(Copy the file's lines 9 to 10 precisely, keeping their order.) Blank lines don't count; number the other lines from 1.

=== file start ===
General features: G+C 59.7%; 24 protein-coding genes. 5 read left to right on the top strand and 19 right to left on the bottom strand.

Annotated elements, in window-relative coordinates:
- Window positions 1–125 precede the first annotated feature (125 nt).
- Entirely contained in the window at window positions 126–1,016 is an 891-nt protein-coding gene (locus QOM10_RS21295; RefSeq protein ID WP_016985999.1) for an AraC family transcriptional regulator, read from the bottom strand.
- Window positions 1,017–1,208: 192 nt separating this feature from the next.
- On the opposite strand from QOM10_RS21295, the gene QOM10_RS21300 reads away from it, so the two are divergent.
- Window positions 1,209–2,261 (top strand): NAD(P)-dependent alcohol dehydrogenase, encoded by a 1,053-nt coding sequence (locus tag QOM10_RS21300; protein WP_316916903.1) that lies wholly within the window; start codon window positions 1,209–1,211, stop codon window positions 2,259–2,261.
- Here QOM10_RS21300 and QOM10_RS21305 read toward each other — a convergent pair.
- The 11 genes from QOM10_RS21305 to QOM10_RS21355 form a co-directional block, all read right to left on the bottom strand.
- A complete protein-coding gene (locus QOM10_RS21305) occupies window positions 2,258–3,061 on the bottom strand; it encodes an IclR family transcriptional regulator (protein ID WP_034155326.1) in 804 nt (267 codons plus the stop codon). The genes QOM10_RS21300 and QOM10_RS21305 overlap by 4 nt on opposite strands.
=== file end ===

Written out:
- The 11 genes from QOM10_RS21305 to QOM10_RS21355 form a co-directional block, all read right to left on the bottom strand.
- A complete protein-coding gene (locus QOM10_RS21305) occupies window positions 2,258–3,061 on the bottom strand; it encodes an IclR family transcriptional regulator (protein ID WP_034155326.1) in 804 nt (267 codons plus the stop codon). The genes QOM10_RS21300 and QOM10_RS21305 overlap by 4 nt on opposite strands.